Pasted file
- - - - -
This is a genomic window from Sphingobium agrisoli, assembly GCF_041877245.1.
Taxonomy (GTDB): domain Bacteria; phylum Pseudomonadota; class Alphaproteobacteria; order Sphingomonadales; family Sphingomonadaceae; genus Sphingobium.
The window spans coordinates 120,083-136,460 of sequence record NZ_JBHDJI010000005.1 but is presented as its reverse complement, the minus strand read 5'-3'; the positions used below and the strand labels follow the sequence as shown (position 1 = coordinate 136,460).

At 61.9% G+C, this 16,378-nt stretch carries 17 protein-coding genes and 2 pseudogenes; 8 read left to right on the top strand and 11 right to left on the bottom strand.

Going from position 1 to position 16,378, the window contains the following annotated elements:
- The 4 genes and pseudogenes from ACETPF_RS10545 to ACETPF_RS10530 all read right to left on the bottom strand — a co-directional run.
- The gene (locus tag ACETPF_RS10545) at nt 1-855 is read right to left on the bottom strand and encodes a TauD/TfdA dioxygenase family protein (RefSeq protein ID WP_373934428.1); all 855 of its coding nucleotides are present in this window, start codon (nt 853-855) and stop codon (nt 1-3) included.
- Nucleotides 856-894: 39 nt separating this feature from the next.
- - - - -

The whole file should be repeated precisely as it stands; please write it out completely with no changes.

This is a genomic window from Sphingobium agrisoli, assembly GCF_041877245.1.
Taxonomy (GTDB): domain Bacteria; phylum Pseudomonadota; class Alphaproteobacteria; order Sphingomonadales; family Sphingomonadaceae; genus Sphingobium.
The window spans coordinates 120,083-136,460 of sequence record NZ_JBHDJI010000005.1 but is presented as its reverse complement, the minus strand read 5'-3'; the positions used below and the strand labels follow the sequence as shown (position 1 = coordinate 136,460).

At 61.9% G+C, this 16,378-nt stretch carries 17 protein-coding genes and 2 pseudogenes; 8 read left to right on the top strand and 11 right to left on the bottom strand.

Going from position 1 to position 16,378, the window contains the following annotated elements:
- The 4 genes and pseudogenes from ACETPF_RS10545 to ACETPF_RS10530 all read right to left on the bottom strand — a co-directional run.
- The gene (locus tag ACETPF_RS10545) at nt 1-855 is read right to left on the bottom strand and encodes a TauD/TfdA dioxygenase family protein (RefSeq protein ID WP_373934428.1); all 855 of its coding nucleotides are present in this window, start codon (nt 853-855) and stop codon (nt 1-3) included.
- Nucleotides 856-894: 39 nt separating this feature from the next.